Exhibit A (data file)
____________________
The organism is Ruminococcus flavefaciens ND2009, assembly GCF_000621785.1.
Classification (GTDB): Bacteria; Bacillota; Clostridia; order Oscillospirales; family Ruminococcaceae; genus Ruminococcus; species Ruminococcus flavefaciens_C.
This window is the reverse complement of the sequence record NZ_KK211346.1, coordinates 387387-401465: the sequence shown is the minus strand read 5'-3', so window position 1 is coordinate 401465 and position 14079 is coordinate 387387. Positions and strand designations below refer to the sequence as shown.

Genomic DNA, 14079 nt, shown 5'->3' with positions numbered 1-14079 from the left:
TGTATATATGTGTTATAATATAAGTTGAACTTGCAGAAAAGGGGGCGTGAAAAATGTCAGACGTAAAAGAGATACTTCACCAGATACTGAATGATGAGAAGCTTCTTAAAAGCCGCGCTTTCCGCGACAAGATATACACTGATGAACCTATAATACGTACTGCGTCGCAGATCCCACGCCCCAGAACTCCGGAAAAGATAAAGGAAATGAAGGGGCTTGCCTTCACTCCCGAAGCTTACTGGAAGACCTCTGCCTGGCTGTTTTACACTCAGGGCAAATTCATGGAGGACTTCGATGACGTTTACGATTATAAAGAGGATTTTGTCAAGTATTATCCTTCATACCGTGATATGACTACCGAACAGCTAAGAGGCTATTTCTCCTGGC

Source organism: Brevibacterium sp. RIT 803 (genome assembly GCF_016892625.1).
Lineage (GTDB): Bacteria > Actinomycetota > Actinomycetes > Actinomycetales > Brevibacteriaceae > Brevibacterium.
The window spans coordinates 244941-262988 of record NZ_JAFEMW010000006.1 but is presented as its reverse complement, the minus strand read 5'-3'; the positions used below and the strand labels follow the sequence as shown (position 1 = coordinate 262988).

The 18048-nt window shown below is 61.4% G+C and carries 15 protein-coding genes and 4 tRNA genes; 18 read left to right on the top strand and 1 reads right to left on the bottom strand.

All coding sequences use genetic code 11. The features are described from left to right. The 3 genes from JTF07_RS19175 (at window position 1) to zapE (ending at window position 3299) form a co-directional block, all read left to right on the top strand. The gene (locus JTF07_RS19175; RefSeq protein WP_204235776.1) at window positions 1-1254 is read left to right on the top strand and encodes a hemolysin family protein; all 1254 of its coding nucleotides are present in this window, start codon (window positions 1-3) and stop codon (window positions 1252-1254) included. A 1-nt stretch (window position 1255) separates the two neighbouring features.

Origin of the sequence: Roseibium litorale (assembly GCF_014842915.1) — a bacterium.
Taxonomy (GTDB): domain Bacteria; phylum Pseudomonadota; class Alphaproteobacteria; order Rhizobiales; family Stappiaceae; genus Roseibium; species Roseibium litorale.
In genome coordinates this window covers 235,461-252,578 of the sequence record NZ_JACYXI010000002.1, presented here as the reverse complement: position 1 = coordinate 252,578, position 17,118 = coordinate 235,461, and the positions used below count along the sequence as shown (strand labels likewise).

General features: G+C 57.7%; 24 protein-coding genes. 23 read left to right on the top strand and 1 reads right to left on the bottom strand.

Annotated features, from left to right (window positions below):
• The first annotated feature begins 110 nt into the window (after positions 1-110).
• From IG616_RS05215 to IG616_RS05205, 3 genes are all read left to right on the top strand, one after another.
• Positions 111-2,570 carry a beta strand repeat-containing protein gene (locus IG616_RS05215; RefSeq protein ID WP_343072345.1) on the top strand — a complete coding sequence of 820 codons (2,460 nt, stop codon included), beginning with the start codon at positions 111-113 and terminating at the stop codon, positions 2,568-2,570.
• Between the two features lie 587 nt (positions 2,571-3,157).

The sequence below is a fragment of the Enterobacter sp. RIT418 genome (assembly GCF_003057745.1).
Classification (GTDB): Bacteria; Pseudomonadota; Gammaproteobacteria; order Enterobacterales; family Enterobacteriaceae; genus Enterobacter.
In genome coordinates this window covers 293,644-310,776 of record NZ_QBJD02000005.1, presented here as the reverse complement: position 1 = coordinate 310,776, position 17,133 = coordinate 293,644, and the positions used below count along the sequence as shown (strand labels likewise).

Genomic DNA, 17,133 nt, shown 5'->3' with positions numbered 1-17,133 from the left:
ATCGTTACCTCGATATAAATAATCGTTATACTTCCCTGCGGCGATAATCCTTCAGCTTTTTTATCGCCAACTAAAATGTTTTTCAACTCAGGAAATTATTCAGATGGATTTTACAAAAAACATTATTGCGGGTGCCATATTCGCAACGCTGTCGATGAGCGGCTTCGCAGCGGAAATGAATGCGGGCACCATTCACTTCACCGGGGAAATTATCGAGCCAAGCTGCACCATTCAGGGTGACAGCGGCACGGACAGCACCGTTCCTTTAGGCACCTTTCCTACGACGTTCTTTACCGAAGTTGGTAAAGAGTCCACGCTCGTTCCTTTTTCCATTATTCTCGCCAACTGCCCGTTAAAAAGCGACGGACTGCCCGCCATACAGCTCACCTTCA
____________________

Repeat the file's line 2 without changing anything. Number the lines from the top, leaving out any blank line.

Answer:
Classification (GTDB): Bacteria; Bacillota; Clostridia; order Oscillospirales; family Ruminococcaceae; genus Ruminococcus; species Ruminococcus flavefaciens_C.